Yes, they do—Stephen Hawking discovered that according to quantum mechanics, black holes should radiate energy. In the quantum world, space is filled with tiny particles that flash in and out of existence, and Hawking predicted that energy fluctuations would generate particle-antiparticles near a black hole’s event horizon. Before they can annihilate each other as would normally happen, the black hole pulls in the particle with negative energy and “emits” the particle with positive energy. For this reason, black holes aren’t completely black—they glow faintly.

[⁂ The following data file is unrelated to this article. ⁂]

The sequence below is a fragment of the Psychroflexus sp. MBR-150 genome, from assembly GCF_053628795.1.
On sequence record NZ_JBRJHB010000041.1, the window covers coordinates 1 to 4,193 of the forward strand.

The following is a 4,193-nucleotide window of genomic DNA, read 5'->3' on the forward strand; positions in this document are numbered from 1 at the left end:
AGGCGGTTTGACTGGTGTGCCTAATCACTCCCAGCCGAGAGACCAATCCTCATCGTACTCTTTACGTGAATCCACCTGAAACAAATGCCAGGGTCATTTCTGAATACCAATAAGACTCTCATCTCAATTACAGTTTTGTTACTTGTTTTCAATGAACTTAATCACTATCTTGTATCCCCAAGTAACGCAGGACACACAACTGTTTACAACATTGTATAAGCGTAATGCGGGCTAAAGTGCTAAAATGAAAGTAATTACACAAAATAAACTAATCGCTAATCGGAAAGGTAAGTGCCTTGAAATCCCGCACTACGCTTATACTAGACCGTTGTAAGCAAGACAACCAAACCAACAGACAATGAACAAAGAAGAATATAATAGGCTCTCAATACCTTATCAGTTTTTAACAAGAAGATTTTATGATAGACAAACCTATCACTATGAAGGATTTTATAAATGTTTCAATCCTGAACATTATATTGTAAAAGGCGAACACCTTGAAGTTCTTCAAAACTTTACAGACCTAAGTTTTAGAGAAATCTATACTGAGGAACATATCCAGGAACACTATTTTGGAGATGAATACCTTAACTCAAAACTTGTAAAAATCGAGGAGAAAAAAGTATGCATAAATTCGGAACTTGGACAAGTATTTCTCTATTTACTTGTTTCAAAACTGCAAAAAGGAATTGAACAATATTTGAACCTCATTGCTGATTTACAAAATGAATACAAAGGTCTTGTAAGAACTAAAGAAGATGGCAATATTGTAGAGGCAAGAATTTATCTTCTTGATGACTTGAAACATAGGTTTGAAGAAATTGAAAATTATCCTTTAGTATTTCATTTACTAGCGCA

This is called Hawking Radiation, and it results in the black hole losing energy and therefore mass according to E=mc^2. As a black hole radiates, it shrinks. The nature of the radiative process means that the more a black hole shrinks, the more it radiates—so eventually the black hole will disappear. This will take an incredibly long time, though. A black hole of the mass of the Sun will take a billion times a billion times a billion times a billion times a billion times a billion times the age of the universe to evaporate completely.